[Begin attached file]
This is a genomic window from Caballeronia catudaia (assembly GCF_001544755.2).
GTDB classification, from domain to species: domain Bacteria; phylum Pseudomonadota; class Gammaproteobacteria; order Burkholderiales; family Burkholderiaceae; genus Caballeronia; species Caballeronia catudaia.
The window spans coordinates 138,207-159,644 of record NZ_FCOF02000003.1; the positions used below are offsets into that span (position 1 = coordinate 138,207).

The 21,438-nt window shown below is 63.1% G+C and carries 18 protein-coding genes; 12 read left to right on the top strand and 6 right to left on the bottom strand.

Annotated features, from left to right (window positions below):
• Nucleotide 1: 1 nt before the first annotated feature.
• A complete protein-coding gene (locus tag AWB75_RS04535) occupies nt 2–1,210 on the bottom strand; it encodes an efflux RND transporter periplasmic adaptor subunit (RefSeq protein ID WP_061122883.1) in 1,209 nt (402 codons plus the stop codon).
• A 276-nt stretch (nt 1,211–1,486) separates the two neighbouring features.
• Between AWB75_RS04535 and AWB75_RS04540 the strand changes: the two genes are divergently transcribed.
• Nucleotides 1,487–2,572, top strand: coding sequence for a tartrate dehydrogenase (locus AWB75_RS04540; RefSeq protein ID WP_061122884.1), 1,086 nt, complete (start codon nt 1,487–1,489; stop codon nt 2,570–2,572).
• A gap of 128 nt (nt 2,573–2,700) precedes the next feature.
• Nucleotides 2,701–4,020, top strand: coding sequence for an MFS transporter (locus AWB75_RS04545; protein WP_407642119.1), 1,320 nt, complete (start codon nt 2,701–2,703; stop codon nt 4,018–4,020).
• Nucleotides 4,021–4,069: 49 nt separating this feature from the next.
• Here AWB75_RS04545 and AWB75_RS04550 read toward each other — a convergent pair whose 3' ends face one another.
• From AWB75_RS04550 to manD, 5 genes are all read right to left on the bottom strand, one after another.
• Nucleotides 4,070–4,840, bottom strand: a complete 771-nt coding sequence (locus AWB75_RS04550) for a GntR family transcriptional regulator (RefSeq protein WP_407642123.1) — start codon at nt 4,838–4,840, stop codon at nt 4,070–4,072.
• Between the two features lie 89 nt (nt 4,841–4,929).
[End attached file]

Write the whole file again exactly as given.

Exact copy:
This is a genomic window from Caballeronia catudaia (assembly GCF_001544755.2).
GTDB classification, from domain to species: domain Bacteria; phylum Pseudomonadota; class Gammaproteobacteria; order Burkholderiales; family Burkholderiaceae; genus Caballeronia; species Caballeronia catudaia.
The window spans coordinates 138,207-159,644 of record NZ_FCOF02000003.1; the positions used below are offsets into that span (position 1 = coordinate 138,207).

The 21,438-nt window shown below is 63.1% G+C and carries 18 protein-coding genes; 12 read left to right on the top strand and 6 right to left on the bottom strand.

Annotated features, from left to right (window positions below):
• Nucleotide 1: 1 nt before the first annotated feature.
• A complete protein-coding gene (locus tag AWB75_RS04535) occupies nt 2–1,210 on the bottom strand; it encodes an efflux RND transporter periplasmic adaptor subunit (RefSeq protein ID WP_061122883.1) in 1,209 nt (402 codons plus the stop codon).
• A 276-nt stretch (nt 1,211–1,486) separates the two neighbouring features.
• Between AWB75_RS04535 and AWB75_RS04540 the strand changes: the two genes are divergently transcribed.
• Nucleotides 1,487–2,572, top strand: coding sequence for a tartrate dehydrogenase (locus AWB75_RS04540; RefSeq protein ID WP_061122884.1), 1,086 nt, complete (start codon nt 1,487–1,489; stop codon nt 2,570–2,572).
• A gap of 128 nt (nt 2,573–2,700) precedes the next feature.
• Nucleotides 2,701–4,020, top strand: coding sequence for an MFS transporter (locus AWB75_RS04545; protein WP_407642119.1), 1,320 nt, complete (start codon nt 2,701–2,703; stop codon nt 4,018–4,020).
• Nucleotides 4,021–4,069: 49 nt separating this feature from the next.
• Here AWB75_RS04545 and AWB75_RS04550 read toward each other — a convergent pair whose 3' ends face one another.
• From AWB75_RS04550 to manD, 5 genes are all read right to left on the bottom strand, one after another.
• Nucleotides 4,070–4,840, bottom strand: a complete 771-nt coding sequence (locus AWB75_RS04550) for a GntR family transcriptional regulator (RefSeq protein WP_407642123.1) — start codon at nt 4,838–4,840, stop codon at nt 4,070–4,072.
• Between the two features lie 89 nt (nt 4,841–4,929).